But Mona, doesn’t you correcting people who correct people’s grammar and calling them purveyors of white privilege make you an ANTI-grammar snob?
This won’t take long. It’s like shooting fish in a barrel.
Mona Chalabi, a journalist for the British tabloid “The Guardian,” has asserted that correcting someone’s grammar (and presumably word use, sentence structure and other aspects of effective communication) is racist.
“Grammar snobs are patronizing, pretentious, and just plain wrong, ” she says. “It doesn’t take much to see the power imbalance when it comes to grammar snobbery. The people pointing out he mistakes are more likely to be older, wealthier, whiter, or just plain academic than the people they’re treating with condescension. All too often, it’s a way to silence people, and that’s particularly offensive when it’s someone who might already be struggling to speak up.”
Of course, correcting anyone to humiliate them, embarrass them, or make them hesitant to speak is cruel and wrong, as would be slapping them in the face and shouting, “Shut up, fool!” Neither of these, or other examples of bad manners and disrespectful treatment, is the conduct that Chalabi is condemning as a demonstration of white privilege, however. (Glenn Reynolds, the Instapundit, frequently quips, “White privilege—is there anything it can’t do?”) No, she is saying that the simple act of one human being pointing out to another that they have made a verbal mistake that may embarrass the speaker in the future makes the person offering the correction a “grammar snob,” and is unethical.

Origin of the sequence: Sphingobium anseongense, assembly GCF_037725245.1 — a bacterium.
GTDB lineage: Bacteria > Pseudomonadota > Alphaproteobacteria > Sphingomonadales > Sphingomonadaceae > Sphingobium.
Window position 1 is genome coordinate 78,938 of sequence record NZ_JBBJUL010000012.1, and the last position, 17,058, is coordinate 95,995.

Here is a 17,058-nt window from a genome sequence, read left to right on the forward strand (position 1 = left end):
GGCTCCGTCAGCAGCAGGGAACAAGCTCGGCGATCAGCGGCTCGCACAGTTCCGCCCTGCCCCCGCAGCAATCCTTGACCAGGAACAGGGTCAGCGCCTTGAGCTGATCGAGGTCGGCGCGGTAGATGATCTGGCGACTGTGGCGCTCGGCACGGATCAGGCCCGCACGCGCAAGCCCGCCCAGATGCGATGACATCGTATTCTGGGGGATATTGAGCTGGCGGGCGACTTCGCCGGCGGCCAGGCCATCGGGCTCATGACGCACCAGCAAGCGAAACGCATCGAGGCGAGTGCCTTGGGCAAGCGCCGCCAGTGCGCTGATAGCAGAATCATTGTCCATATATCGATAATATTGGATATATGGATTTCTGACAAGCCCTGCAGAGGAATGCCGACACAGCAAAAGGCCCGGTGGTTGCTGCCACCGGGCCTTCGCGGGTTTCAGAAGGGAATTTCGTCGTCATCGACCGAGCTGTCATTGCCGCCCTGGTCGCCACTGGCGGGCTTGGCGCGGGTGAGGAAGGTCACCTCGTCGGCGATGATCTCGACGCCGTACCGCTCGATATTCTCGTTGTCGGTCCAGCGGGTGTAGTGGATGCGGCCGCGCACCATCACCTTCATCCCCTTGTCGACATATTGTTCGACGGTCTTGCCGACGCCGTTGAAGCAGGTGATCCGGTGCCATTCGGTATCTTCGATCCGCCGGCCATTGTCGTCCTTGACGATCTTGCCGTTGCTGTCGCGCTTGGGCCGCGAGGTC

To the contrary, correcting anyone’s mistakes in speaking, when done with discretion and proper attention to the speaker’s feelings, is a gift, an act of social kindness and even a social obligation. Expressing oneself in a manner that causes others to conclude, possibly correctly, that you do not know correct meanings, grammar, construction and etiquette is a serious life handicap and an obstacle to success. A listener may conclude that you are badly educated, do not read, do not listen to those who speak to you correctly sufficiently to learn from them, are ignorant, are not very bright, or worse, know how to communicate but don’t have enough respect for the rest of the world to make an effort to do so. Unlike concluding such unflattering things about a stranger or casual acquaintance based on an accent or verbal regionalism, making judgments based on poor communication skills is not prejudice or bias. Communication is a vital life skill and occupational tool. Every individual has an obligation to master these as early as possible, certainly by young adulthood. Believing one has done this and being wrong is a dangerous and potentially tragic situation. Continue reading